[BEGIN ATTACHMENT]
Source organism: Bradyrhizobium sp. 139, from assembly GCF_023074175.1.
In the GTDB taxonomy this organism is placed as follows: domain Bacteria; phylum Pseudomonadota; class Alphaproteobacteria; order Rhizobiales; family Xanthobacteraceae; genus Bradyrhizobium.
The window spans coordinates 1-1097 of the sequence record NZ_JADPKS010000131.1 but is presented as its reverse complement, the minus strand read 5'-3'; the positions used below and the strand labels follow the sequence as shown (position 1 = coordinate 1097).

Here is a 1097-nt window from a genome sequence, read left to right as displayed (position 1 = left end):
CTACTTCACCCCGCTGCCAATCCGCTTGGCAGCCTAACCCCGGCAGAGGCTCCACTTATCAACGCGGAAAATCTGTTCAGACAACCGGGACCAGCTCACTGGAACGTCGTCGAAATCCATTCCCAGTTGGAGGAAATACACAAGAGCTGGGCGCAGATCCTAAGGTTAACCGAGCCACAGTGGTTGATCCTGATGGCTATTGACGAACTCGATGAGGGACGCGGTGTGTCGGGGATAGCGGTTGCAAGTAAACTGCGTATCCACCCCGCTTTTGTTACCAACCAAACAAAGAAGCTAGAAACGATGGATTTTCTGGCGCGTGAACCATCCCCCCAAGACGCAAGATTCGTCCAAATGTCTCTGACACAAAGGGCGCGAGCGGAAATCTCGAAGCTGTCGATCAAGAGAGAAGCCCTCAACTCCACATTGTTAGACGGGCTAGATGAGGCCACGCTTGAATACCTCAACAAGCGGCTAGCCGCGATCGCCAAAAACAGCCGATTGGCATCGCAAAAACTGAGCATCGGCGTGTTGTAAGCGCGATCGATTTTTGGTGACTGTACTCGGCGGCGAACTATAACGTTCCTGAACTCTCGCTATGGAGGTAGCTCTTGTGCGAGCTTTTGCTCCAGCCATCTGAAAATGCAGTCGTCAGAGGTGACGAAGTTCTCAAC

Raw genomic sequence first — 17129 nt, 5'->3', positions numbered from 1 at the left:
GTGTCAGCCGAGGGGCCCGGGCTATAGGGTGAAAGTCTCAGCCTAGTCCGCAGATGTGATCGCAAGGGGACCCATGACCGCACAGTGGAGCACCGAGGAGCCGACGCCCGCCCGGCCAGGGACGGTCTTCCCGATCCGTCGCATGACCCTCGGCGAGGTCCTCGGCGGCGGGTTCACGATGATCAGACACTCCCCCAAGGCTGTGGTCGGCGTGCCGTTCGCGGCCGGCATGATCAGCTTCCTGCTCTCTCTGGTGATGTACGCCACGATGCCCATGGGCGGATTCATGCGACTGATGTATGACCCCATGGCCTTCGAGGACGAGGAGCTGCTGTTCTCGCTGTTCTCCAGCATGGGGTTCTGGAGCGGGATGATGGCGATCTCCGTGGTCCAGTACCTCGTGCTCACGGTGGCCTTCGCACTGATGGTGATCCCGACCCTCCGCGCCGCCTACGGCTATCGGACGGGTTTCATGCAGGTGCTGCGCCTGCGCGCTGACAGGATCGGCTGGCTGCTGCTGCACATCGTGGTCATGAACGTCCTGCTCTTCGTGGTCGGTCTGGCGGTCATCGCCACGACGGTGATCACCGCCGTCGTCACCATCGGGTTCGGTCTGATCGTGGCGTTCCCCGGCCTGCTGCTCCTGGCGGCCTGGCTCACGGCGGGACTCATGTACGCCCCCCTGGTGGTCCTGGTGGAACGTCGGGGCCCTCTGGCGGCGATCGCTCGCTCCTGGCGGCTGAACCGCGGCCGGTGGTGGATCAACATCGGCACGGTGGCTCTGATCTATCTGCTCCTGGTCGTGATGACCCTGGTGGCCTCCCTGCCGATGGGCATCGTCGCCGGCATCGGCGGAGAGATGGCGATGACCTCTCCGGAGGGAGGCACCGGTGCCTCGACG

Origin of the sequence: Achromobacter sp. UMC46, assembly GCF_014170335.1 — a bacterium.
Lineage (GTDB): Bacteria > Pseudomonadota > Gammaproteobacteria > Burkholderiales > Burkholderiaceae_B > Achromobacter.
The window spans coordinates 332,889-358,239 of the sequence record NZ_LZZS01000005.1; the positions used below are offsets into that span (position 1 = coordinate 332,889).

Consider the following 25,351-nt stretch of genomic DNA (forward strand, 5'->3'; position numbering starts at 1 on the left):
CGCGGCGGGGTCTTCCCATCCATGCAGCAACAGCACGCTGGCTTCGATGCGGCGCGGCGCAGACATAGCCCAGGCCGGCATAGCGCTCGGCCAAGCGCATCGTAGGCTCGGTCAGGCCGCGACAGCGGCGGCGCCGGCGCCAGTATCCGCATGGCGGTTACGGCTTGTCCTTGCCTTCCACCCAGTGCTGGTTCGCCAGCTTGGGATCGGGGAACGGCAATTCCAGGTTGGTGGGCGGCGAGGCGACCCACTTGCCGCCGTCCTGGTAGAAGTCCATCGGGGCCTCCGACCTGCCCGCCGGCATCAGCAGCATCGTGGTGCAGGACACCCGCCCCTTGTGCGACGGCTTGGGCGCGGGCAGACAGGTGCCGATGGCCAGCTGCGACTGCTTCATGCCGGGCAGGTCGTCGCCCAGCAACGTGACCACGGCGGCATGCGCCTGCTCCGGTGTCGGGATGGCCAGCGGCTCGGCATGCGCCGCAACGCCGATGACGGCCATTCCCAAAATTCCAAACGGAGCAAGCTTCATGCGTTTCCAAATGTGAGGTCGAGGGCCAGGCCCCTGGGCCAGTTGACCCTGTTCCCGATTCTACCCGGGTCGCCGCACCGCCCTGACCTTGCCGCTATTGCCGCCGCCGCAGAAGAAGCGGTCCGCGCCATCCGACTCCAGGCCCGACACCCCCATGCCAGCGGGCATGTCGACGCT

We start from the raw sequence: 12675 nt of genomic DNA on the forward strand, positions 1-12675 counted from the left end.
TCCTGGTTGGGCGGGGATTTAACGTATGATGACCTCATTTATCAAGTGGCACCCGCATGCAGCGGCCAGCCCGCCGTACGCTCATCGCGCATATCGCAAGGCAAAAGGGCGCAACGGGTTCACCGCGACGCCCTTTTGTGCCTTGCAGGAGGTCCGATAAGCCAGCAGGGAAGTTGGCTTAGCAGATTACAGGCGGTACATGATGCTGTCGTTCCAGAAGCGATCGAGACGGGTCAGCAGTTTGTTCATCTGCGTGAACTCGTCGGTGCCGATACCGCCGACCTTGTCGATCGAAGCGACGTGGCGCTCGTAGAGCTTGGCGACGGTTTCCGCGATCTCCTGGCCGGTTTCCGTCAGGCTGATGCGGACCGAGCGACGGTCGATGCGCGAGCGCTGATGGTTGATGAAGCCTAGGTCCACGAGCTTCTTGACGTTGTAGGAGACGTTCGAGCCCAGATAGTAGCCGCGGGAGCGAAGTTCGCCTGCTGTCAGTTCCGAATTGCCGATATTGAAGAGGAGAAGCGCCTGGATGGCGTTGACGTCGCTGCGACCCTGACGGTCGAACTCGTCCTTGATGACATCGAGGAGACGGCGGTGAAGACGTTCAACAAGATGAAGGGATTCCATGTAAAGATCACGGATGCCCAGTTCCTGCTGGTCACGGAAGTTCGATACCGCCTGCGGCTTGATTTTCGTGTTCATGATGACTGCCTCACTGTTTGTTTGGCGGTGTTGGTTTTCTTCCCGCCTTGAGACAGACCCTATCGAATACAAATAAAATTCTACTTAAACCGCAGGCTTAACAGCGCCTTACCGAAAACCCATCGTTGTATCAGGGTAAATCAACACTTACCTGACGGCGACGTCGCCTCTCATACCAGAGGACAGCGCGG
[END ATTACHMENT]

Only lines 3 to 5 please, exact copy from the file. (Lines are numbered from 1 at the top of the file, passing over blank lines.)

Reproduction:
The window spans coordinates 1-1097 of the sequence record NZ_JADPKS010000131.1 but is presented as its reverse complement, the minus strand read 5'-3'; the positions used below and the strand labels follow the sequence as shown (position 1 = coordinate 1097).

Here is a 1097-nt window from a genome sequence, read left to right as displayed (position 1 = left end):
CTACTTCACCCCGCTGCCAATCCGCTTGGCAGCCTAACCCCGGCAGAGGCTCCACTTATCAACGCGGAAAATCTGTTCAGACAACCGGGACCAGCTCACTGGAACGTCGTCGAAATCCATTCCCAGTTGGAGGAAATACACAAGAGCTGGGCGCAGATCCTAAGGTTAACCGAGCCACAGTGGTTGATCCTGATGGCTATTGACGAACTCGATGAGGGACGCGGTGTGTCGGGGATAGCGGTTGCAAGTAAACTGCGTATCCACCCCGCTTTTGTTACCAACCAAACAAAGAAGCTAGAAACGATGGATTTTCTGGCGCGTGAACCATCCCCCCAAGACGCAAGATTCGTCCAAATGTCTCTGACACAAAGGGCGCGAGCGGAAATCTCGAAGCTGTCGATCAAGAGAGAAGCCCTCAACTCCACATTGTTAGACGGGCTAGATGAGGCCACGCTTGAATACCTCAACAAGCGGCTAGCCGCGATCGCCAAAAACAGCCGATTGGCATCGCAAAAACTGAGCATCGGCGTGTTGTAAGCGCGATCGATTTTTGGTGACTGTACTCGGCGGCGAACTATAACGTTCCTGAACTCTCGCTATGGAGGTAGCTCTTGTGCGAGCTTTTGCTCCAGCCATCTGAAAATGCAGTCGTCAGAGGTGACGAAGTTCTCAAC